Her Golden Gate One Granddaughter’s Story About Love & Loss
a special feature*
In honor of Grandparents Day, September 9th, I want to share my story and experience about my Gram, and her impact on my life.
I was once told that some people find comfort in the days following a death by looking at or even carrying around pictures of their loved one. A special toy or memento associated with the deceased can also be comforting. I have seen loss in my early adult life. Too much actually — young adults who have lost their lives to natural disasters, car accidents, and even drug overdose. So why does it hurt so much to grasp that someone who lived 94 years on this earth is gone? Because it was my grandmother; that’s why – a friend, foe, best buddy and more. She was my everything, my Gram. The fact that it was my first death within my family is what struck so hard. Yes, I know death is inevitable, but what comes as a result of a passing, has led me to share my thoughts.
As some of you may have read in a previously posted article (https://www.grandparentslink.com/in-honor-of-grandparents-day/), my grandmother was VERY important to me. As the youngest of four grandchildren and growing up only knowing my one Grandmother, I was quickly left broken hearted when she passed away this past Spring. Yes, Gram had lived a beautiful long life (94 years to be exact) that was spent in the sunshine close to family and friends. Yes, she was healthy right up until the end. Yes, she was able to support herself and live her life at her own home (with the help of nurses and my mom!). But, none of that prepared ME for what life would be like once she was gone.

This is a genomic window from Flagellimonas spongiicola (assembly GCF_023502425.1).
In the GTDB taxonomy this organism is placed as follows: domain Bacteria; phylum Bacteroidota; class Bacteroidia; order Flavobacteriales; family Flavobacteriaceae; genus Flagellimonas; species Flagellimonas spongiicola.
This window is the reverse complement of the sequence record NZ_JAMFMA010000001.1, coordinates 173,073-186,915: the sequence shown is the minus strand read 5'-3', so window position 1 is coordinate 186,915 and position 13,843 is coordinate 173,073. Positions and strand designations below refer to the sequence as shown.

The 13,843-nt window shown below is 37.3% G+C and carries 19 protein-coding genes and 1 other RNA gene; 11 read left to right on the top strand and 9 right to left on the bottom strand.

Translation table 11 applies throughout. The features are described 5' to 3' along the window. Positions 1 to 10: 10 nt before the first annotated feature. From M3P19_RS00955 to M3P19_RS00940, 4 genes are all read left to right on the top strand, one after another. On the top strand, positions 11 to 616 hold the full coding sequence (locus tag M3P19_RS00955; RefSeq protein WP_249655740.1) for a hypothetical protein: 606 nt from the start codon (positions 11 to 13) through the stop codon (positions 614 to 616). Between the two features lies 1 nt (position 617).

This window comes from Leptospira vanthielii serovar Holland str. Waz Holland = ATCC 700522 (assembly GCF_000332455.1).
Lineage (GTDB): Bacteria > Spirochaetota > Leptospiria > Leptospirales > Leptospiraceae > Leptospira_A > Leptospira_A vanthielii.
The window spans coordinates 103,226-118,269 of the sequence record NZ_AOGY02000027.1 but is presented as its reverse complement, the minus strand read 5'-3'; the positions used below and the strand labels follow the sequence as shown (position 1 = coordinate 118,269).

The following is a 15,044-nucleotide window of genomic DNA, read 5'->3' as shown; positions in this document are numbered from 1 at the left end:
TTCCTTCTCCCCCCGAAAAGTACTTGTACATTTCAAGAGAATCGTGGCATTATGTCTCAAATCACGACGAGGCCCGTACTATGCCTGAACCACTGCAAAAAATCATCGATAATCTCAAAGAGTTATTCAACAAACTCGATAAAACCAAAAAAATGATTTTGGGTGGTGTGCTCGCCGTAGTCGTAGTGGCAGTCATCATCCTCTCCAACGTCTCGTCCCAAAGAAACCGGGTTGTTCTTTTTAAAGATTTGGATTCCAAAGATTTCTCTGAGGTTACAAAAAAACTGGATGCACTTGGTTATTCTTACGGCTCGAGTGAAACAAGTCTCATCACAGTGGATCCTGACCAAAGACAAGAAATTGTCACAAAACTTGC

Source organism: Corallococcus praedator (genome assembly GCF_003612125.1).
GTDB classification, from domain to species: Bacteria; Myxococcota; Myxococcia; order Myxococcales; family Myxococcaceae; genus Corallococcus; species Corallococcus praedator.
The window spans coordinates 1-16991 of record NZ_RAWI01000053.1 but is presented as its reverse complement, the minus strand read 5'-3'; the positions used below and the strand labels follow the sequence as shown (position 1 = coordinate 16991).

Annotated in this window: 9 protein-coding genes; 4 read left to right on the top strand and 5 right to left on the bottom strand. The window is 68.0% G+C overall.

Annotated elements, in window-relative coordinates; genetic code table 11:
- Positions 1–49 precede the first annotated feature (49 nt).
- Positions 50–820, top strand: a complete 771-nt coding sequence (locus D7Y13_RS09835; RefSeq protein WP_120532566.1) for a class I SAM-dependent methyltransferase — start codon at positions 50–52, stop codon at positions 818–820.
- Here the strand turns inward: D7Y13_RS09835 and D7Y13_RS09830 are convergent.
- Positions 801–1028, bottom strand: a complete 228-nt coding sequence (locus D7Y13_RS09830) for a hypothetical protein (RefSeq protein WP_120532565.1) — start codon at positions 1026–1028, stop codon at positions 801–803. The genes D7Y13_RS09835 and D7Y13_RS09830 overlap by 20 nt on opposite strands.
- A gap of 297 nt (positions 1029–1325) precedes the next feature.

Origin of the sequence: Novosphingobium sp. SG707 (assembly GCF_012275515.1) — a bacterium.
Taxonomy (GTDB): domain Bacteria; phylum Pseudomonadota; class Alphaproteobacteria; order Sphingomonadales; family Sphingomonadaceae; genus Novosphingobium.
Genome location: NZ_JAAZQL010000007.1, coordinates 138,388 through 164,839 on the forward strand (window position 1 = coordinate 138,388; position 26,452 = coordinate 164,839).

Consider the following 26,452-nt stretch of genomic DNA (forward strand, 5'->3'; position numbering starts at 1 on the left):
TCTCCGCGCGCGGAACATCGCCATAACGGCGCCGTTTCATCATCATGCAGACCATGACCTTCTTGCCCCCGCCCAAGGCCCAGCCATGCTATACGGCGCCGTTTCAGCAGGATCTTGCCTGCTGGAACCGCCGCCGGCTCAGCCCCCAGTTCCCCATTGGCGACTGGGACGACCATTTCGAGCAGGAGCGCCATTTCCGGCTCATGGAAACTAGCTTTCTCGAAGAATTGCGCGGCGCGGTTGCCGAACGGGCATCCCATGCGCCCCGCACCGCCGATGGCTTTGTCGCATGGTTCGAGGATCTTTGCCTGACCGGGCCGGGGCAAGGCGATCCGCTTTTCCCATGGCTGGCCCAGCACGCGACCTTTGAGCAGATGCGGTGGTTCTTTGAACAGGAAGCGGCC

My gram, Ione Marston, was a classy lady from the state of Washington, who lived her adult life between New York and Florida. During her retired years, she very much enjoyed visiting her son, my uncle Blaine, on the West coast in San Francisco. Since she was a West coast girl at heart, it always seemed like she was the happiest when visiting San Francisco. Before her passing, she had discussions with her children and grandchildren regarding where she wished her remains to lie. Although a tough topic to hear, there was something beautiful about hearing the passion in her voice when talking about wanting to be spread across the waters of San Francisco Bay. We all wondered why she chose this city that she had been visiting for only 20 years, instead of her home state of Washington, or even New York or Florida. She was adamant about the beauty and tranquility the Bay Area had to offer; therefore, there was no family contest.